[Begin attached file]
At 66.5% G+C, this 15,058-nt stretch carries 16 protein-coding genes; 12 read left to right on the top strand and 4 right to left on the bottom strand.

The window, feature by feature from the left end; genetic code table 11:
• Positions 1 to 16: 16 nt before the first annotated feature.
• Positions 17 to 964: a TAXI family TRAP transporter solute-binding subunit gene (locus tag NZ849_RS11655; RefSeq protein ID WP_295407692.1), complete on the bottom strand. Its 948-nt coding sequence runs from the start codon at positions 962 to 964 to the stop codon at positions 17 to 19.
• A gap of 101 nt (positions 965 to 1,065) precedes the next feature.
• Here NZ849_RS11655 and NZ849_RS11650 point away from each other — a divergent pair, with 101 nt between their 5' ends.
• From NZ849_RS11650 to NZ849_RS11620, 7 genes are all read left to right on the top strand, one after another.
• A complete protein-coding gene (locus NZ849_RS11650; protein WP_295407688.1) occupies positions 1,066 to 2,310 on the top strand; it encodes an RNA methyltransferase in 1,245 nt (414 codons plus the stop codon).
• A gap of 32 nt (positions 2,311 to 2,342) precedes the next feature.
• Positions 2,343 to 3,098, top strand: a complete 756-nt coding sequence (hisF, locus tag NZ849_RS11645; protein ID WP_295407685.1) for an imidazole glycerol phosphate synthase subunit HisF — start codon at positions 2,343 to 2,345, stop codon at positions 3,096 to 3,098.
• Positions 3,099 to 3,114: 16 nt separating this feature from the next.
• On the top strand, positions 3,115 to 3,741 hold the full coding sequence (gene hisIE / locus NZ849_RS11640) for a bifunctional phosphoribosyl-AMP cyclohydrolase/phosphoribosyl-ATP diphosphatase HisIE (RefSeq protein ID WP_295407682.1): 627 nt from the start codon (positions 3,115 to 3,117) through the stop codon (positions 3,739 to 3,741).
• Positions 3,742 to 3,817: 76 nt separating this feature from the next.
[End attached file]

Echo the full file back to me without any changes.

At 66.5% G+C, this 15,058-nt stretch carries 16 protein-coding genes; 12 read left to right on the top strand and 4 right to left on the bottom strand.

The window, feature by feature from the left end; genetic code table 11:
• Positions 1 to 16: 16 nt before the first annotated feature.
• Positions 17 to 964: a TAXI family TRAP transporter solute-binding subunit gene (locus tag NZ849_RS11655; RefSeq protein ID WP_295407692.1), complete on the bottom strand. Its 948-nt coding sequence runs from the start codon at positions 962 to 964 to the stop codon at positions 17 to 19.
• A gap of 101 nt (positions 965 to 1,065) precedes the next feature.
• Here NZ849_RS11655 and NZ849_RS11650 point away from each other — a divergent pair, with 101 nt between their 5' ends.
• From NZ849_RS11650 to NZ849_RS11620, 7 genes are all read left to right on the top strand, one after another.
• A complete protein-coding gene (locus NZ849_RS11650; protein WP_295407688.1) occupies positions 1,066 to 2,310 on the top strand; it encodes an RNA methyltransferase in 1,245 nt (414 codons plus the stop codon).
• A gap of 32 nt (positions 2,311 to 2,342) precedes the next feature.
• Positions 2,343 to 3,098, top strand: a complete 756-nt coding sequence (hisF, locus tag NZ849_RS11645; protein ID WP_295407685.1) for an imidazole glycerol phosphate synthase subunit HisF — start codon at positions 2,343 to 2,345, stop codon at positions 3,096 to 3,098.
• Positions 3,099 to 3,114: 16 nt separating this feature from the next.
• On the top strand, positions 3,115 to 3,741 hold the full coding sequence (gene hisIE / locus NZ849_RS11640) for a bifunctional phosphoribosyl-AMP cyclohydrolase/phosphoribosyl-ATP diphosphatase HisIE (RefSeq protein ID WP_295407682.1): 627 nt from the start codon (positions 3,115 to 3,117) through the stop codon (positions 3,739 to 3,741).
• Positions 3,742 to 3,817: 76 nt separating this feature from the next.